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Parametric Tangent Problem driving me insane

  1. Oct 6, 2008 #1
    1. The problem statement, all variables and given/known data

    [tex] x = e^{t} , y = (t-1)^{2} , (1,1) [/tex]
    Find an equation of the tangent to the curve at a given point by two methods. Without eliminating the parameter and by first eliminating the parameter.

    The answer in the book says [tex] y = -2x + 3 [/tex] and I cannot see how you get it.

    So I can't do it either way.


    2. Relevant equations

    [tex]\frac{dy}{dx} = \frac{\frac{dy}{dt}}{\frac{dx}{dt}}[/tex]


    3. The attempt at a solution

    [tex] \frac{dy}{dt} = 2(t-1)[/tex]

    [tex]\frac{dx}{dt} = e^{t}[/tex]

    [tex]\frac{dy}{dx} = \frac{2(t-1)}{e^{t}}[/tex]



    okay so now I need to substitute in (1,1)

    Rearranging x and y in terms of t does no good:

    [tex]x = e^{t}[/tex]

    so[tex] t = lnx ...(1)[/tex]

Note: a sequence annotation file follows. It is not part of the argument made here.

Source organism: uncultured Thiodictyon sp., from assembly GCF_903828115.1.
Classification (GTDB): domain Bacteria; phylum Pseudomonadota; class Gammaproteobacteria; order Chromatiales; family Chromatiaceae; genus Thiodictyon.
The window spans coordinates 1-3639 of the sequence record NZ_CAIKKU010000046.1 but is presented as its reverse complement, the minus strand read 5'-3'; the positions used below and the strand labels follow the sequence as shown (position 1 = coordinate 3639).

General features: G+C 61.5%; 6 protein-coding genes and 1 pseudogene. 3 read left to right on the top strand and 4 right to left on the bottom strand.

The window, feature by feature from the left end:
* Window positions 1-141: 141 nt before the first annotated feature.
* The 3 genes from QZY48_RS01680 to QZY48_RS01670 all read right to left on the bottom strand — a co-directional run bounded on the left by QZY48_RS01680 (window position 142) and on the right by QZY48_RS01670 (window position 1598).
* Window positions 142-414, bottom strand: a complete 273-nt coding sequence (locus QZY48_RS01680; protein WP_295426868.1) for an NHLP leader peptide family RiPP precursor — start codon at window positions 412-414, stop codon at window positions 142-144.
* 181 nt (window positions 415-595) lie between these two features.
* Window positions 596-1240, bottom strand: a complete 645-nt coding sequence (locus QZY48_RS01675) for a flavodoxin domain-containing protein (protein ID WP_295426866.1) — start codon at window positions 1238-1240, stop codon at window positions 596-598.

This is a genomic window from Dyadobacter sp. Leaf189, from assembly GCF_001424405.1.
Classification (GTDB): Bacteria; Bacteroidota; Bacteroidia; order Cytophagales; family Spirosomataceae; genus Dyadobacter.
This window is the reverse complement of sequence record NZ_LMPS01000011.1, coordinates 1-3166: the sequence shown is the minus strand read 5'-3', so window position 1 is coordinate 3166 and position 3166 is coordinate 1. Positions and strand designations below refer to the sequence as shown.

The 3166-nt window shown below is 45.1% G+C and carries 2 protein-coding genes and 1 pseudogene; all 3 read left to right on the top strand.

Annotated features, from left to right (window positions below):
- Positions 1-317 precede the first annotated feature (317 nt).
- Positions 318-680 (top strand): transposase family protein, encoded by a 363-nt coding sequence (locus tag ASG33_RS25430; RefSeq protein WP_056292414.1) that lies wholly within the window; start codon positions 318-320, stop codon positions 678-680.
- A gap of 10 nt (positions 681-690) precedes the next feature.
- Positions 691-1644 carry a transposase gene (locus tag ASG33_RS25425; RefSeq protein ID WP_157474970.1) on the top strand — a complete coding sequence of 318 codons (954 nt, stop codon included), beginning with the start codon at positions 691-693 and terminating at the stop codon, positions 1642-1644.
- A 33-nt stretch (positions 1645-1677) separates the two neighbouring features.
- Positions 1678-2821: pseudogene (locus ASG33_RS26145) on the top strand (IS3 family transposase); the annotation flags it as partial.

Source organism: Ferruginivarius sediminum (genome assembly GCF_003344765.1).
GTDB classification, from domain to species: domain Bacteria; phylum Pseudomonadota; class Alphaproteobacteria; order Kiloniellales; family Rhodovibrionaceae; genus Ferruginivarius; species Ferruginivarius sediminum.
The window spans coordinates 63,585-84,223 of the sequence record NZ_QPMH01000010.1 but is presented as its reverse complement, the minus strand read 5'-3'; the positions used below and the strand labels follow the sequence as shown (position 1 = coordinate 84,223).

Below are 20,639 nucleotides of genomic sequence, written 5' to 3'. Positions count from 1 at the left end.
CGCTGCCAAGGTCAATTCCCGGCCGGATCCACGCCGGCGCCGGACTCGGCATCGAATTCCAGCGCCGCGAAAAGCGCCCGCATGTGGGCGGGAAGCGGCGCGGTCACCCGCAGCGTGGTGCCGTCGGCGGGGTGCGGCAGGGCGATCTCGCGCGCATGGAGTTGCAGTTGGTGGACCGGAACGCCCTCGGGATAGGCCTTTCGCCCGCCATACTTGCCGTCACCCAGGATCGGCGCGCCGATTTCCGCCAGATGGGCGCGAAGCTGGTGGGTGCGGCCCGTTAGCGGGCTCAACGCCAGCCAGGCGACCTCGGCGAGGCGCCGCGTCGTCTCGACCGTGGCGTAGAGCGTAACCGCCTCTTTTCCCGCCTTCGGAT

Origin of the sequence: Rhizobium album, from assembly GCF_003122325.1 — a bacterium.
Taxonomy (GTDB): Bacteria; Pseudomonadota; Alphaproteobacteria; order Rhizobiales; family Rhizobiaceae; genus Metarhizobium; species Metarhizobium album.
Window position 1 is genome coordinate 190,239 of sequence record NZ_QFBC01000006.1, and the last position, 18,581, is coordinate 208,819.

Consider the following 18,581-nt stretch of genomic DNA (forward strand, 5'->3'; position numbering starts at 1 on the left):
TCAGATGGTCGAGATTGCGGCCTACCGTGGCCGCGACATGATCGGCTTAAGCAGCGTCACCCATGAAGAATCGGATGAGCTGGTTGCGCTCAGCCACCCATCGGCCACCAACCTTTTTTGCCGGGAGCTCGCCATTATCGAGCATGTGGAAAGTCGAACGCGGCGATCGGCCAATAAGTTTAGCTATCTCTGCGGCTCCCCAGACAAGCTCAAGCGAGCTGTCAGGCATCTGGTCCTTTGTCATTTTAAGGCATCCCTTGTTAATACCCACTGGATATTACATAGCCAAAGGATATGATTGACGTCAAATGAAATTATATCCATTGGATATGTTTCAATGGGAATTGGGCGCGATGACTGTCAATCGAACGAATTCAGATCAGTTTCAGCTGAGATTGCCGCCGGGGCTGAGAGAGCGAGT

[tex]\sqrt{y} = t - 1[/tex]

    so [tex]t = \sqrt{y} + 1 ... (2)[/tex]

    At point (1,1):

    t = 0 by equation (1)

    t = 2 by equation (2)

    So which t to use?

    Lets try a different approach:

    [tex] \frac{dy}{dx} = \frac{2(\sqrt{y} + 1 - 1)}{e^{lnx}}[/tex]

    so [tex]\frac{dy}{dx} = \frac{2\sqrt{y}}{x}[/tex]

    Substituting (1,1)

    [tex]\frac{dy}{dx} = 2 = m[/tex]

    so [tex]y - y_{1} = m(x - x_{1})[/tex]

    [tex]y = 2x - 1[/tex]

    I really can't see what I'm doing wrong. Any help appreciated.
     
  2. jcsd
  3. Oct 6, 2008 #2

    Ben Niehoff

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    Science Advisor
    Gold Member

    Remember every positive number has two real square roots. Try using the other one.
     
  4. Oct 6, 2008 #3
    Ah of course. That sorts it out:

    [tex]\frac{dy}{dx} = \frac{2(0-1)}{e^{0}}[/tex]

    [tex]\frac{dy}{dx} = -2[/tex]

    [tex] y - 1 = -2x + 2[/tex]
    [tex] y = -2x + 3[/tex]

    Thanks!
     
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